A trip backwards inside childhood angst. A gelatine portrait, perfect in its form, of the vulnerability of children.
John & Hopper
Loretta Lux was born in Dresden in 1969 when it was still part of the DDR. A
few months prior to the fall of the Berlin wall, she moved to Monaco where she
started studying painting. It’s her work in painting that mostly explains the
visual impact of her photos, already part of prestigious collections. More
details on the artist and her biography on
The Rose Garden, The Fish
Loretta Lux’s children stand, dress and act like adults. They never sit in a comfortable environment, these places are mostly empty and at times desolate. They have big eyes and they never look innocent, their bodies are macrocephalic with imperceptible disproportions created by the digital retouching of the pictures. Iconic figures of a trip backwards inside the child that we used to be. The artist manipulates the pictures of her baby models, usually children of his friends, covering them with an ethereal and disturbing filter, made subliminal by pastel tones and an unsettling candour. A childhood made of gelatine portraits that look artificially perfect, express a formal obsession that becomes a provocation, making those who are looking at it uneasy and anxious in return.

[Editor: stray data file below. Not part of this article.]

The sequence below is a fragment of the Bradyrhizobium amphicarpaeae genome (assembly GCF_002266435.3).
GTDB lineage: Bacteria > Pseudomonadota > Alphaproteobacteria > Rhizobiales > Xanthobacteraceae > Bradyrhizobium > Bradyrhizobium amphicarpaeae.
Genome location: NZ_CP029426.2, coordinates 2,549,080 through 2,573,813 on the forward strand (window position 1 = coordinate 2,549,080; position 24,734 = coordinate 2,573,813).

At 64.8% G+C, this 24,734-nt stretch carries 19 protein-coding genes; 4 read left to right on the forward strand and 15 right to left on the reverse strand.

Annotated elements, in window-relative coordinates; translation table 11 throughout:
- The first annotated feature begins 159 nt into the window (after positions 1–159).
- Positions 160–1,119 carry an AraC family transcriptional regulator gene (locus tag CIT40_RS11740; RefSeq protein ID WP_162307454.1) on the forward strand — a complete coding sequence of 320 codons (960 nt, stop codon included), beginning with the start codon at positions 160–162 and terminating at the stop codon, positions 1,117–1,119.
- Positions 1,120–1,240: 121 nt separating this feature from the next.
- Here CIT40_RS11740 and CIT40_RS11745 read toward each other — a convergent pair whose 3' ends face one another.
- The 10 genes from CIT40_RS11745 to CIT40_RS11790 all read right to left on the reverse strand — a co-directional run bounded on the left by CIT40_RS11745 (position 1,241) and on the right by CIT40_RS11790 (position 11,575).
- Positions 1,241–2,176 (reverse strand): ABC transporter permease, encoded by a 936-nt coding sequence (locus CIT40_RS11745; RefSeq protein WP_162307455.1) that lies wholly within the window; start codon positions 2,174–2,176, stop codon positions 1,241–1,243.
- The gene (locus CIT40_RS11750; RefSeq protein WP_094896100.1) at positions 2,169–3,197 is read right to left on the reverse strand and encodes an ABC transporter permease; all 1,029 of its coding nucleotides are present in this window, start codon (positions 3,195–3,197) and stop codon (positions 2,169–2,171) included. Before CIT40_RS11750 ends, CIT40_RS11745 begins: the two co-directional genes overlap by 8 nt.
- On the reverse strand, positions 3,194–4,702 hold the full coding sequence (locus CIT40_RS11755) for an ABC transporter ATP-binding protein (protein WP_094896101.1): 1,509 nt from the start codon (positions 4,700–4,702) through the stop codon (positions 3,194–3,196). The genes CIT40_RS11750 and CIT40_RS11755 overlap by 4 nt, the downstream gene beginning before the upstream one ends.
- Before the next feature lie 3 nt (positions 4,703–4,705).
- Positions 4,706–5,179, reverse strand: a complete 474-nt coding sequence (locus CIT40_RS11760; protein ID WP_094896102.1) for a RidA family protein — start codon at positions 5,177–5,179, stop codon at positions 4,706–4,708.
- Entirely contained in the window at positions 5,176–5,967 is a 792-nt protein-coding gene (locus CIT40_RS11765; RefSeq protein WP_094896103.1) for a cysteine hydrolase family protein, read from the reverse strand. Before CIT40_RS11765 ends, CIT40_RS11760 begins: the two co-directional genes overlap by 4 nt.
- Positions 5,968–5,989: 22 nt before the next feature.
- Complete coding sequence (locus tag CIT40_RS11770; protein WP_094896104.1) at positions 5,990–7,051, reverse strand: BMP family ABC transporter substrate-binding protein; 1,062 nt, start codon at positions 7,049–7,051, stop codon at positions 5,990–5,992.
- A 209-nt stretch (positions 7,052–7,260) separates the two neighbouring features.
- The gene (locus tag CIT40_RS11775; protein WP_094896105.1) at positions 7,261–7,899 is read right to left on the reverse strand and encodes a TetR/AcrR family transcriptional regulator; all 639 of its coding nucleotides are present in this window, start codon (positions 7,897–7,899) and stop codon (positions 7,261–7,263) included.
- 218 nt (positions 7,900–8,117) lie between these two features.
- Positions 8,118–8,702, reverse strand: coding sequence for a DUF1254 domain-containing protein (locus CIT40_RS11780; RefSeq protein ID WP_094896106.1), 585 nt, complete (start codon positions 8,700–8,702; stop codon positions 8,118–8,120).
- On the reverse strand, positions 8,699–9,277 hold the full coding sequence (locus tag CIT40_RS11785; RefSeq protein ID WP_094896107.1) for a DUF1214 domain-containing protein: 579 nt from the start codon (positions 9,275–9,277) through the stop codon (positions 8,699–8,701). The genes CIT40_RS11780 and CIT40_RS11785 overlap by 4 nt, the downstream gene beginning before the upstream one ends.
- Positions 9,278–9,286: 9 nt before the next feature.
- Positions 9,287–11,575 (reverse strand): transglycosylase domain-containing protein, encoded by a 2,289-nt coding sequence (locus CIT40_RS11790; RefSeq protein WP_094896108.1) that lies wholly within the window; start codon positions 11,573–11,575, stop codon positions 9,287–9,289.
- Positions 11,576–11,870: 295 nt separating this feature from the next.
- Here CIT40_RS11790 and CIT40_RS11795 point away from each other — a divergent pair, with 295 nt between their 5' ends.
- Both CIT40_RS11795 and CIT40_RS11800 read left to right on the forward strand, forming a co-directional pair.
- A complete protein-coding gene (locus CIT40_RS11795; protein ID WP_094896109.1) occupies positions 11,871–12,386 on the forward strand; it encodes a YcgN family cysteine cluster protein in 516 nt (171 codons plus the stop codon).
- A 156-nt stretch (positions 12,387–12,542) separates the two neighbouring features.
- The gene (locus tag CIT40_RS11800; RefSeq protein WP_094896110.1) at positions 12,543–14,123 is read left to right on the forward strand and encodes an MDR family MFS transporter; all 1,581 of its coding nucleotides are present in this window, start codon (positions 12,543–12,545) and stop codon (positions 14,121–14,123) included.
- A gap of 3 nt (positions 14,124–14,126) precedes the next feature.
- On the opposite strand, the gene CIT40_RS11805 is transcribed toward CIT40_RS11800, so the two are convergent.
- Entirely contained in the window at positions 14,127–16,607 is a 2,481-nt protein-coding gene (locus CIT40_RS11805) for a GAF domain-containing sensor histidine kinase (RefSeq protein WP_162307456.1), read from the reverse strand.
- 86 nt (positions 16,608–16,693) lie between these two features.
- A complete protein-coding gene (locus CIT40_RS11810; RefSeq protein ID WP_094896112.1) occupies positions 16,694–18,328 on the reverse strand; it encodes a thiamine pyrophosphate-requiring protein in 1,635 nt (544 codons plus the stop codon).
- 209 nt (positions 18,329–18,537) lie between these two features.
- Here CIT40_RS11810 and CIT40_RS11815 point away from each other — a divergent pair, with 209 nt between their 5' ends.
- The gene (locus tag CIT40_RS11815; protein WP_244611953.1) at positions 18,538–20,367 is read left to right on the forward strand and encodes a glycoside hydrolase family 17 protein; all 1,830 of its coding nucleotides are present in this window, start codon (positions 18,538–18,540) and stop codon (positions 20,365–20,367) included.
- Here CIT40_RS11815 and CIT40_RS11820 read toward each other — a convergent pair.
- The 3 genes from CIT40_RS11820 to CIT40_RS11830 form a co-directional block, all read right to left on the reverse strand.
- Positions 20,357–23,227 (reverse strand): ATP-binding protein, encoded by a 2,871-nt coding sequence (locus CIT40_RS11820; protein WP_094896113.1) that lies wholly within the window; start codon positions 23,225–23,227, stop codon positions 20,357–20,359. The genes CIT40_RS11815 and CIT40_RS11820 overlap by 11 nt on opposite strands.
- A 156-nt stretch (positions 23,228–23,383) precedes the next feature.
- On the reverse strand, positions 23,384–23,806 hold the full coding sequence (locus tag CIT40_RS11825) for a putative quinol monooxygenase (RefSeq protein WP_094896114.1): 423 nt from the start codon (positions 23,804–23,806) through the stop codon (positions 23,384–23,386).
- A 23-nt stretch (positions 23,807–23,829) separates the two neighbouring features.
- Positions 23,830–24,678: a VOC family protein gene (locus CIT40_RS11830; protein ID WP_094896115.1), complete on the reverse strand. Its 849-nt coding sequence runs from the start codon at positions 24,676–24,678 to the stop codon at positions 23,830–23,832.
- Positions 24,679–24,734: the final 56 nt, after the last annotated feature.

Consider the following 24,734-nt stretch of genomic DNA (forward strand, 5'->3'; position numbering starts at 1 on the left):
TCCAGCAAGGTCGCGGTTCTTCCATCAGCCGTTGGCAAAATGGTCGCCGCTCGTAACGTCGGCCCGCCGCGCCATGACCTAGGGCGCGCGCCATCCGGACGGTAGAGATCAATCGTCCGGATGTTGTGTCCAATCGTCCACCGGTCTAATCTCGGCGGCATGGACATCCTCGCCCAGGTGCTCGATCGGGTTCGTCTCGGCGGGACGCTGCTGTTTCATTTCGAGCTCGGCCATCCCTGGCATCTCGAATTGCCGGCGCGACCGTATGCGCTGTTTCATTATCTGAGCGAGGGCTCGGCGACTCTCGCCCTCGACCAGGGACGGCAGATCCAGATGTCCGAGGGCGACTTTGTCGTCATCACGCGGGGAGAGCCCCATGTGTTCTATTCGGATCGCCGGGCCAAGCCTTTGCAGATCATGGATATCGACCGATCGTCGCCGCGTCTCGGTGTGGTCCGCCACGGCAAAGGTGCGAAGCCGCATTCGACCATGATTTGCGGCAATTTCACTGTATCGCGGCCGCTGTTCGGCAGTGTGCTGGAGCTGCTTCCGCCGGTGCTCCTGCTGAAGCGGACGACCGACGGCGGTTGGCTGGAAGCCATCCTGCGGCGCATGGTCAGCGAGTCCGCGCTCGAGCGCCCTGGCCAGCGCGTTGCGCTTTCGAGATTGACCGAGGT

Loretta Lux’s children have a sort of innocence that looks like the embryonic stage of the formation of an individual and exposes children’s vulnerability in a world of adults. The adult world is absent in the pictures of the German artist, but at the same time very present, intrusive, morbid, ferocious and violent.
Until the 31st of October, 2010 at the Carla Sozzani Gallery in Milan (www.galleriacarlasozzani.org)
Text by Giuliano Federico
Source: lorettalux.de –